I back too many Kickstarters. Or, I did for a spell, at least. I've since scaled back quite a bit after a few too many board games arrived, often a year or so later than promised, and then have sat unopened on my shelves.
One Kickstarter I am glad I backed, however, is Nord Games' Ruins of Glendale Village. I backed it before getting a 3D printer for my birthday last year, but I think I'd still back it today, given the high quality of the pieces and very reasonable price. I opted for their "Journeymen" pledge level, which netted me two hefty four-piece unpainted sets of scatter terrain ("Set 1: Shacks & Guard Tower" and "Set 2: Abandoned Church"), and I supplemented those with three or four of their add-on pieces. The pre-painted versions pictured on their Kickstarter page looked fine, but not better than anything I felt I could easily accomplish on my own, and so decided I'd rather stretch my dollar by picking up more pieces and putting in the sweat equity of painting them myself. Also, I knew if I painted them, they would have a better chance of matching my existing pieces.
It seems the folks at Nord Games licensed some Hirst Arts molds, crafted nifty ruins, and then cast them in a special plaster called Merlin's Magic. My pieces were extremely well packaged, yet somehow one of the longer ruins still broke in transit. The funny thing is that I easily glued in back together, and I literally can't discern which piece it was that broke. All of the the pieces have a really nice heft to them, and I've already knocked them into one another a few times while prepping and painting them with no damage, so they don't seem particularly brittle.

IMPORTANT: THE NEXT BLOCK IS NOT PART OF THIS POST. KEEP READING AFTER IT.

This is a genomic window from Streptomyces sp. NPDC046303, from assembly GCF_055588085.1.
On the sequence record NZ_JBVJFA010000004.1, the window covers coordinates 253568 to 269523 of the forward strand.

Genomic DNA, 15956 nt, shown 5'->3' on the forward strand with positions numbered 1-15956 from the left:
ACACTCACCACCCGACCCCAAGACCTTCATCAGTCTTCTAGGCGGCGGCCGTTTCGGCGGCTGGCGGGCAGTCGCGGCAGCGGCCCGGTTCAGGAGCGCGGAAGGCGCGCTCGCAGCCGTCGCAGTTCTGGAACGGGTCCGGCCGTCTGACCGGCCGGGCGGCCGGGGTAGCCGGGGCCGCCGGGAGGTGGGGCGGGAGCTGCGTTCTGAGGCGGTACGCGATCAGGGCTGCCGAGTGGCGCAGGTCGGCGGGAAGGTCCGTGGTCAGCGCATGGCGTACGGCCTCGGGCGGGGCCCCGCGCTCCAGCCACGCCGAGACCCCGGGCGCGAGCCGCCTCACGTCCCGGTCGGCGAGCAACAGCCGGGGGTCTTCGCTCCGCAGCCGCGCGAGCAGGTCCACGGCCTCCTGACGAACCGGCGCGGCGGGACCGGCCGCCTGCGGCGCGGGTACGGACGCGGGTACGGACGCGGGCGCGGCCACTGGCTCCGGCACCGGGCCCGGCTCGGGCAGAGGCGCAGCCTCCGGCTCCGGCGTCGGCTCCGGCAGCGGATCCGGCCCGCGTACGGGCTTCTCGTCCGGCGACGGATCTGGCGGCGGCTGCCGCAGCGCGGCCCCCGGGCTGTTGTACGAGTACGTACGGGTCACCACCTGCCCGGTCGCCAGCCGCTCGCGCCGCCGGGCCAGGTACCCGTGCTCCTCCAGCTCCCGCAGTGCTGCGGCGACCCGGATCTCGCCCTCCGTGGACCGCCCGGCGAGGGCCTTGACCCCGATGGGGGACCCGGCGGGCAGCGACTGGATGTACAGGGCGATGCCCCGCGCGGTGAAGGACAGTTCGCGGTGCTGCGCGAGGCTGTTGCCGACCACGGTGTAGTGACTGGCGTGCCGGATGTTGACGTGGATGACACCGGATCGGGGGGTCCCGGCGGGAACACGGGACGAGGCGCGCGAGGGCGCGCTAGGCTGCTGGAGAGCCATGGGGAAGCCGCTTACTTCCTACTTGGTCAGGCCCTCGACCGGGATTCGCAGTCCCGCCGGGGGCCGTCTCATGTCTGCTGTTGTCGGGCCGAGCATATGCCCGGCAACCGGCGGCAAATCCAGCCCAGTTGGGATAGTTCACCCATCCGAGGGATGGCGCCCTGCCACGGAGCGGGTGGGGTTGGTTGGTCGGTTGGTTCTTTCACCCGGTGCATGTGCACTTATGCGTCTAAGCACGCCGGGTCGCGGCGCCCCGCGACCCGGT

I started out priming these by brushing on black gesso, but it was taking too long and abandoned the approach for a simple black spray primer, which worked out fine.
I consulted a couple of Black Magic Craft (BMC) videos on YouTube to guide me through the painting process, one of which made me reconsider my original approach to how I was going to paint these ruins. I bought these pieces assuming that I'd go with my oft-used three shades of grey (a base coat and two rounds of drybrushing). But the recent tutorial on improving the look of stone work by picking out some bricks in different colors caught my attention, and this seemed like a small enough project to make it worth trying.
I took some notes while watching "Better Stone Painting" (episode 109), and I coincidentally already had most of the exact Craftsmart paints he uses in the tutorial (I picked up the couple I still needed from Michael's). It's a solid set of colors to work with, but I found after taking a few pieces through the entire painting process that the Craftsmart Grey didn't really have enough contrast after the washing step in the process, and was hardly, if at all, noticeable in the end. So for the final several pieces I added a darker grey, Craftsmart Graphite, which was much better, and became suitably subdued and blended with the rest during the drybrushing stage.
I definitely departed from the BMC tutorial in two significant ways. I had never tried drybrushing before applying washes, as he does in his tutorial, and so I gave it a go on the first couple of pieces. I think it's a mistake, and I still far prefer saving drybrushing as the last step of the process; applying the wash last seems to essentially obliterate the drybrushing in my experience with these ruins (and in general).